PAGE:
There is tacit admission that complex eyes do not show a step-by-step origin through inferred evolutionary processes. For instance, Schwab writes:
Even though evolution has no goal or purpose, the author endows it with creative powers. He does so with such intensity that he consistently slips into teleological (even quasi-Lamarckian) language.
Thus, we read: “Over time, using trial and error, this indiscriminately random process of evolution has tinkered with many different eyes from those few basic components” (p. 24). In addition, he states: “Pterosaurs would not discover the skies for at least another 100 million years … ” (p. 109); “Some spiders have evolved to find clever solutions that approach the limit of what an eye can do. ” (p. 117); “Squids … have been honed by millions of years of evolution with radiation to all oceans and depths” (p. 167); “Birds needed and evolved more retinal cells to develop a ‘faster’ retina with more visual processing being performed with the new skill of flight” (p. 197); “These evolved to assure successful copulation” (p. 207); and, “The clever method of supplying retinal nutrition to the inner retina in fruit bats suggests that evolution remains capable of finding new and unique solutions to perplexing anatomical problems” (p. 252).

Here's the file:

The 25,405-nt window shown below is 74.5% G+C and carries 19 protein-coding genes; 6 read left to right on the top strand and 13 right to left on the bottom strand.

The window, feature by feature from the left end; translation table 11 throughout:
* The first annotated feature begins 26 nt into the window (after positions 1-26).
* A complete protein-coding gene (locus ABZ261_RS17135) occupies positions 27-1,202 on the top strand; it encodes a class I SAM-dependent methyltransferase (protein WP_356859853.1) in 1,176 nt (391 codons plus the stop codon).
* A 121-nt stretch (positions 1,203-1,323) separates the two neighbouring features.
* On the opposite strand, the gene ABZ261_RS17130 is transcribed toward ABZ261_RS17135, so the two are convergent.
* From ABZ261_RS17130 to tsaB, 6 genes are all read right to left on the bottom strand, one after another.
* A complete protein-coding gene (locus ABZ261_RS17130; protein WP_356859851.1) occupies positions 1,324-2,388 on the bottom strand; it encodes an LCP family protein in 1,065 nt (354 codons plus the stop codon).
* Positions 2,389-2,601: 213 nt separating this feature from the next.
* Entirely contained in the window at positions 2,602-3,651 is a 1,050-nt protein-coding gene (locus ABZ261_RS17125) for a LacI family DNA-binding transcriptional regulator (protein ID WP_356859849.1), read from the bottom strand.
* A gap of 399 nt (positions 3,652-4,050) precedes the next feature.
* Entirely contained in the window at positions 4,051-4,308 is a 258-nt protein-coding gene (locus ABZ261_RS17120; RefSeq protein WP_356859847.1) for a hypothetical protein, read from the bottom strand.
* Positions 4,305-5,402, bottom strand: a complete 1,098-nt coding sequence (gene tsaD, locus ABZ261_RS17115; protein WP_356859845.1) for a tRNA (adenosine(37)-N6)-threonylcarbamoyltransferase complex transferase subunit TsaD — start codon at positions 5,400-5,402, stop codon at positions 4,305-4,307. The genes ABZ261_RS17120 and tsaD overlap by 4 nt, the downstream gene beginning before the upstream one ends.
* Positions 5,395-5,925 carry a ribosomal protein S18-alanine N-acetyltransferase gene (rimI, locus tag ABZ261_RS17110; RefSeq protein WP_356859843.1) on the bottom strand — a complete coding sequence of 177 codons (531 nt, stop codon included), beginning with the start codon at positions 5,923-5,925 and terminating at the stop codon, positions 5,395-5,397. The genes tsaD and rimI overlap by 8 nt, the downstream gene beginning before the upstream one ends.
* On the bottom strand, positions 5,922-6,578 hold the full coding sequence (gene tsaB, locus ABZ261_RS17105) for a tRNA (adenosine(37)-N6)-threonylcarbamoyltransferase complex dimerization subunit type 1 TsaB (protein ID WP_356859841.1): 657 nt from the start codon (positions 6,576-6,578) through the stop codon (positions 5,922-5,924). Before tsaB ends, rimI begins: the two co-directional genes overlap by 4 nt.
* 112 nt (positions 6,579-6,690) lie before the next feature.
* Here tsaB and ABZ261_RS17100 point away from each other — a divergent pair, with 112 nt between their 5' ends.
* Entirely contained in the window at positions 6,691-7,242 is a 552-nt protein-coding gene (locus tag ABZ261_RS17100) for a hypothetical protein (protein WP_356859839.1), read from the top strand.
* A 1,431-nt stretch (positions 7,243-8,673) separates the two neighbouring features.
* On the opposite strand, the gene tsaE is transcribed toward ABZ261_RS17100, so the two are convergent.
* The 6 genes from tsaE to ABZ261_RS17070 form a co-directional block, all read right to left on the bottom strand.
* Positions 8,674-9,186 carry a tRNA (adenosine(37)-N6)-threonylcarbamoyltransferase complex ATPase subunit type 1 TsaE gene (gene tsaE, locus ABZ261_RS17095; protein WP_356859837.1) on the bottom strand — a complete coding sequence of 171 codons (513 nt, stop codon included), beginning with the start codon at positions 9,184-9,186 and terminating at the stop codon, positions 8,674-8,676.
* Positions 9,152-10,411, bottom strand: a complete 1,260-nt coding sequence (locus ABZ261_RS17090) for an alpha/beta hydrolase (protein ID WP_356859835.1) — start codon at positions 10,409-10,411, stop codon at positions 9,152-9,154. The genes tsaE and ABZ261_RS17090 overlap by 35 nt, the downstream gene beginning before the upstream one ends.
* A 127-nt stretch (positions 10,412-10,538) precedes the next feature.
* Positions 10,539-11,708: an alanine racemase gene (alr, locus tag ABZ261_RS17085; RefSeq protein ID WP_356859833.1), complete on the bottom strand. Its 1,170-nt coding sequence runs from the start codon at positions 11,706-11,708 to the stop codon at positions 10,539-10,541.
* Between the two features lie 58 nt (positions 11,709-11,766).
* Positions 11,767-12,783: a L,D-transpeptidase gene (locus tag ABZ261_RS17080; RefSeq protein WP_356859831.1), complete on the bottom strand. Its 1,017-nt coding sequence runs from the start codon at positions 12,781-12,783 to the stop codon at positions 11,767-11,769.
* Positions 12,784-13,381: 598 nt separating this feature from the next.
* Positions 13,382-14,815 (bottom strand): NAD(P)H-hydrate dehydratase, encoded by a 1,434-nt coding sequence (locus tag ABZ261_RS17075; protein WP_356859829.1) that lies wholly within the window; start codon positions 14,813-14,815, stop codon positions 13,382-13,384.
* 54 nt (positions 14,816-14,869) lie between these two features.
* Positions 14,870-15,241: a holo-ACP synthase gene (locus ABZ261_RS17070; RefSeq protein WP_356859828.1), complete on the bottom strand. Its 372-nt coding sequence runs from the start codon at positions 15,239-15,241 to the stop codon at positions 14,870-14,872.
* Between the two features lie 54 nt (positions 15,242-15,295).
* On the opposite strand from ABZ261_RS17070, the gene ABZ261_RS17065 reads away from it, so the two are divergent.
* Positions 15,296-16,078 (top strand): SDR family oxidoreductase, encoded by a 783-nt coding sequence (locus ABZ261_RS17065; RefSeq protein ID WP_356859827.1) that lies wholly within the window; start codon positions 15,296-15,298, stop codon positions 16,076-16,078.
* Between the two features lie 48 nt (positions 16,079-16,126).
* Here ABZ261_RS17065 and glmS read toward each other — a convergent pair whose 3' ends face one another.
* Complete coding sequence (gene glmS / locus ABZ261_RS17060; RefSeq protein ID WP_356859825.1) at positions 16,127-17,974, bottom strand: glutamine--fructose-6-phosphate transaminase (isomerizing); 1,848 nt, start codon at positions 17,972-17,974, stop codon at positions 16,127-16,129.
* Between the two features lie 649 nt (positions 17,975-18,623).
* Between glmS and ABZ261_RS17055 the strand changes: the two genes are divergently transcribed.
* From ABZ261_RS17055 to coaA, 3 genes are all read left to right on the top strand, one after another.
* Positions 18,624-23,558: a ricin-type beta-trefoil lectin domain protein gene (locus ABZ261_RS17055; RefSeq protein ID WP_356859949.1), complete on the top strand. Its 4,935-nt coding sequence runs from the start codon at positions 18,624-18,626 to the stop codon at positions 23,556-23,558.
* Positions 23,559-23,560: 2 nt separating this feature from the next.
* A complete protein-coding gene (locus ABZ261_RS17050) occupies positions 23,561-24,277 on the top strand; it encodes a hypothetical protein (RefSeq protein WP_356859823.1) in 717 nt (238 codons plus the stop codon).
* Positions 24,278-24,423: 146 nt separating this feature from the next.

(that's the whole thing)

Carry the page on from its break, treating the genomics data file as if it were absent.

The examples can be multiplied. Although the author does not intend all this literally, the reader can get the erroneous impression that evolution operates according to some predetermined plan or that it unfolds according to the needs of the organism. No, or virtually no, evolutionist today believes that.
The evolutionary reasoning in this work is so expansive and deductive in nature that it often veers into outright storytelling and guesswork. For instance, the author comments:
Probably without intending to, the author makes it clear that the inferred evolutionary origin of life is totally within the realm of evolutionary imagination. He quips: